Congress President Sonia Gandhi on Thursday slammed the Modi government over the Naga peace accord, accusing it of not taking chief ministers of north eastern states into confidence and said it showed its “arrogance”.Opening another front against the government, Congress leaders Sonia and Rahul Gandhi, who have been protesting against the suspension of 25 Congress MPs from Lok Sabha, charged that the voice of the three states of Manipur, Assam and Arunachal Pradesh is being “suppressed”.Talking to reporters in Parliament complex, the Congress President said when she called her party’s chief ministers in the three states, who are directly affected by the Naga accord, she found that they were “totally blank” on the issue.<!– Dna_Article_Middle_300x250_BTF –>”Nobody has even bothered to brief them, perhaps not in detail, but in a wide sense. After all, our chief ministers are directly affected, be it Manipur, Arunachal Pradesh or Assam. So, what do I take from this? From this I take that this government is arrogant.”This Government keeps on saying that everybody has to be taken along and that they will hold consultations with all, will take the views of all Chief Ministers. Then what happened? Their arrogance is now even more clear than before.And it is an insult not only to the chief ministers, but to the people of these states and to the federal structure of our country,” she said.Also read: Will oppose NSCN-IM peace pact tooth and nail if it affects Assam: Tarun GogoiThe pact was signed in the presence of the Prime Minister, Home Minister Rajnath Singh and National Security Adviser Ajit Doval by the outfit’s leader T Muivah and government’s interlocutor R N Ravi at the PM’s residence in Delhi.The signing of the pact is the culmination of over 80 rounds of negotiations that spanned 16 years with first breakthrough in 1997 when ceasefire agreement was sealed.Meanwhile, agitated over the suspension of 25 of its members in Lok Sabha and bolstered by support from most opposition parties, Congress took to the streets to protest for the third day to.Earlier, leading the protest Congress President Sonia Gandhi termed the move as ‘murder of democracy’. she had said, “The way our MPs have been suspended, it is anti-democratic. It is a murder of democracy. It is government’s duty to function the parliament.”

PM should make his stand clear on Naga peace accord: Tarun Gogoi

Assam Chief Minister Tarun Gogoi on Wednesday said Prime Minister Narendra Modi should make his stand clear that the Naga peace accord does not affect the interests of Assam.

Assam Chief Minister Tarun Gogoi on Wednesday said Prime Minister Narendra Modi should make his stand clear that the Naga peace accord does not affect the interests of Assam.”To allay apprehension of the people, PM should make his stand clear that the Naga peace accord does not affect the interest of Assam,” he tweeted. He said union minister Prakash Javadekar gave credit to Modi for Naga peace deal within 15 months of his assuming office.”Will he also give credit to PM for depriving NE states of Special Category Status,” he tweeted.<!– Dna_Article_Middle_300x250_BTF –>Gogoi on Tuesday welcomed the Naga peace agreement signed on August 3 and said, “We appreciate peace in Nagaland and welcome settlement of Naga issues, but we will oppose tooth and nail any move that affects the interests of Assam.”The agreement has been reached after prolonged struggle by the Naga group and it will help in restoring peace and prosperity in Nagaland. But it is astonishing why the clauses of the agreement are kept in the dark,” he said in a statement.The Ministry of Home Affairs, he said, has even given the impression that it is in the dark about the details of the agreement.”To keep such an important document under wraps raises doubt about its veracity. It also raises doubt that the peace deal might affect the interests of Assam, Manipur and Arunachal Pradesh,” he added.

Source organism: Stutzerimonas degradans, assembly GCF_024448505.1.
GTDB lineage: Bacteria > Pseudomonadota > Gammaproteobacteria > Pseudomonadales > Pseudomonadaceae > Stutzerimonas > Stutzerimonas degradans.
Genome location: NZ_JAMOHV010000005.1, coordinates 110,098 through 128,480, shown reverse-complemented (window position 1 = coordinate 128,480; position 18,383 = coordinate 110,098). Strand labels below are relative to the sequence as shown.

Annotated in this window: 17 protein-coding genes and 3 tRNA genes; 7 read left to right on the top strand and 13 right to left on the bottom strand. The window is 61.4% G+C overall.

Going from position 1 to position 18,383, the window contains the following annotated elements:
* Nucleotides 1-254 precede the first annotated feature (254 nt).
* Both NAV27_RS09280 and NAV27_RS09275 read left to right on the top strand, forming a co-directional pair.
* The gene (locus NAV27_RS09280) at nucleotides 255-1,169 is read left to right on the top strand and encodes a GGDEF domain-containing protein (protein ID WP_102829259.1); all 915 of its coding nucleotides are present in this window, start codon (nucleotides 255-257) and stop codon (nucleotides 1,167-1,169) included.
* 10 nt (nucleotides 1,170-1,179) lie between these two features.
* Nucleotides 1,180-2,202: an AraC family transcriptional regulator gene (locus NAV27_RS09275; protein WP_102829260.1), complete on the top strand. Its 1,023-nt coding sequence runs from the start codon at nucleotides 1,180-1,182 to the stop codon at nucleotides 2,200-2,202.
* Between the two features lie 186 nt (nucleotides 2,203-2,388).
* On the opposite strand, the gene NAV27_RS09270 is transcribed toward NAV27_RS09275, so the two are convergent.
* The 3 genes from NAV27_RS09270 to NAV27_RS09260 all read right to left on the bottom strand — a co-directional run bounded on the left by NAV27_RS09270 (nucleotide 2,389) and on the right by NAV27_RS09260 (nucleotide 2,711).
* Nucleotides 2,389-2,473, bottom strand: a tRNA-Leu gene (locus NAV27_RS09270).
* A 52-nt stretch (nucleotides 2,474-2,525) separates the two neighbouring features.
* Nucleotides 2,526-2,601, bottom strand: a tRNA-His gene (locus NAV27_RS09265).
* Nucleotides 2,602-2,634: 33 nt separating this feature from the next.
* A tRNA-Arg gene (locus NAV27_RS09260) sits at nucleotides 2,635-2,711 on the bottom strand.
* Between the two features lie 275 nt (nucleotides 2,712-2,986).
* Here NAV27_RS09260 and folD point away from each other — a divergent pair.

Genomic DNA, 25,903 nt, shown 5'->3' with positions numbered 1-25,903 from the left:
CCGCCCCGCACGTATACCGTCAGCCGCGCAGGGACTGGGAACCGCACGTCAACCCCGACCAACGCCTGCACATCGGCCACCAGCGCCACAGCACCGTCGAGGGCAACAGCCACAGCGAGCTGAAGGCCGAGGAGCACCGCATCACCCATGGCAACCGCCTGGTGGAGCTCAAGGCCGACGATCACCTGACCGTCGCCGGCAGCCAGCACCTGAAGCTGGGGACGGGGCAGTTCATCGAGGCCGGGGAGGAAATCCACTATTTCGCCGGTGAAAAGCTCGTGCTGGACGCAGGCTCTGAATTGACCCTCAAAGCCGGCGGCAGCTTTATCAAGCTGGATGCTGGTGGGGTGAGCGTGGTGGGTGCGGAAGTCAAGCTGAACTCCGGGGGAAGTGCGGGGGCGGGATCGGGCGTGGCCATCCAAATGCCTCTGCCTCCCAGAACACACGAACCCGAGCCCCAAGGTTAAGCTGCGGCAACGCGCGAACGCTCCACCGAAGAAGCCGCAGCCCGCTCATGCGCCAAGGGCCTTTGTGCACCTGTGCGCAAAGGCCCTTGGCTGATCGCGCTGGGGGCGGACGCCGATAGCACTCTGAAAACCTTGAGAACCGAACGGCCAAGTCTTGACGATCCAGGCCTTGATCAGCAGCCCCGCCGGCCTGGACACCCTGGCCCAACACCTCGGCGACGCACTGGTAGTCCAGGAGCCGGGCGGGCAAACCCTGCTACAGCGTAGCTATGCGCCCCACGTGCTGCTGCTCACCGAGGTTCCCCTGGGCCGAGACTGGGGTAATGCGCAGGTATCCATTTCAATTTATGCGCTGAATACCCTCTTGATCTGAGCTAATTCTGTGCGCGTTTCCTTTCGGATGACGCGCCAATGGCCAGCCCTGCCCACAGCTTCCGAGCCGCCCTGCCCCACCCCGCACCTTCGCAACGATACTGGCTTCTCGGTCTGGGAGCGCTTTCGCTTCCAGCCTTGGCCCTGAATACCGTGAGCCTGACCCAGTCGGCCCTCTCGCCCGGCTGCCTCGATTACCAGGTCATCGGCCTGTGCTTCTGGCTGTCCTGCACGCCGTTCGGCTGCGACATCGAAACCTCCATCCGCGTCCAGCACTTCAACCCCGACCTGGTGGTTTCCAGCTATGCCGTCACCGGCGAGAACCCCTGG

Will oppose NSCN-IM peace pact tooth and nail if it affects Assam: Tarun Gogoi

He said he had strongly opposed the ceasefire with NSCN-IM when it was extended to Assam earlier.

Tarun Gogoi

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Assam Chief Minister Tarun Gogoi said he would oppose the central government’s agreement with Naga militant outfit Nationalist Socialist Council of Nagaland-Isak-Muivah (NSCN-IM) if it hampers his state’s interest, reports The Economic TImes. Assam Chief Minister Tarun Gogoi has said that he would oppose the peace accord between the Centre and the Naga insurgent group NSCN-IM if it threatens Assam’s territorial integrity. “If it (the accord) affects Assam, I will oppose it tooth and nail,” Gogoi told ET.<!– Dna_Article_Middle_300x250_BTF –>He said he had strongly opposed the ceasefire with NSCN-IM when it was extended to Assam earlier. He added that the Centre cannot make decisions about Assam without consulting him. He said that he will have objections only if the peace acord includes Assam’s territory. “If the accord pertains to only Nagaland and does not talk about Assam’s territory, then I have nothing to say, I will welcome it”, he added. Nagaland’s neighbouring states have been cautious about the peace deal as one of the key demands of the group was to get all the regions inhabited by Nagas including ones in Assam, Manipur and Arunachal Pradesh under one state. Other Northeastern states do not have the details of the peace accord.Violent protests have followed the Nagaland’s demand. In Manipur a mob had set fire to the state assembly in 2001.